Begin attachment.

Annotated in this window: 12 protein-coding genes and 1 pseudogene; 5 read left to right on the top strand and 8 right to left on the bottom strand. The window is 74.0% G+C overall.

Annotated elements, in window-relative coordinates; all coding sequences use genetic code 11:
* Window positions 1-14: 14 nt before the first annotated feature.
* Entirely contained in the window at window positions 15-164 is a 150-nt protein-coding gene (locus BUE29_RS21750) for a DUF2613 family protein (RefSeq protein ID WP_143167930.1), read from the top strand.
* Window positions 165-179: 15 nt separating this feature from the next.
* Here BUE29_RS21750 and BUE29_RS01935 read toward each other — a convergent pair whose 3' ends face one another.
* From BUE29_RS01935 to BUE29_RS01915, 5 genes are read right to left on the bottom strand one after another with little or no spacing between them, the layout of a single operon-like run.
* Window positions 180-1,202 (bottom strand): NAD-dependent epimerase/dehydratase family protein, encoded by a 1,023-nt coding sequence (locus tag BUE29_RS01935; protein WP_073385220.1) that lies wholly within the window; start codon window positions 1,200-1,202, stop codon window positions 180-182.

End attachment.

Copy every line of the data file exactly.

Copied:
Annotated in this window: 12 protein-coding genes and 1 pseudogene; 5 read left to right on the top strand and 8 right to left on the bottom strand. The window is 74.0% G+C overall.

Annotated elements, in window-relative coordinates; all coding sequences use genetic code 11:
* Window positions 1-14: 14 nt before the first annotated feature.
* Entirely contained in the window at window positions 15-164 is a 150-nt protein-coding gene (locus BUE29_RS21750) for a DUF2613 family protein (RefSeq protein ID WP_143167930.1), read from the top strand.
* Window positions 165-179: 15 nt separating this feature from the next.
* Here BUE29_RS21750 and BUE29_RS01935 read toward each other — a convergent pair whose 3' ends face one another.
* From BUE29_RS01935 to BUE29_RS01915, 5 genes are read right to left on the bottom strand one after another with little or no spacing between them, the layout of a single operon-like run.
* Window positions 180-1,202 (bottom strand): NAD-dependent epimerase/dehydratase family protein, encoded by a 1,023-nt coding sequence (locus tag BUE29_RS01935; protein WP_073385220.1) that lies wholly within the window; start codon window positions 1,200-1,202, stop codon window positions 180-182.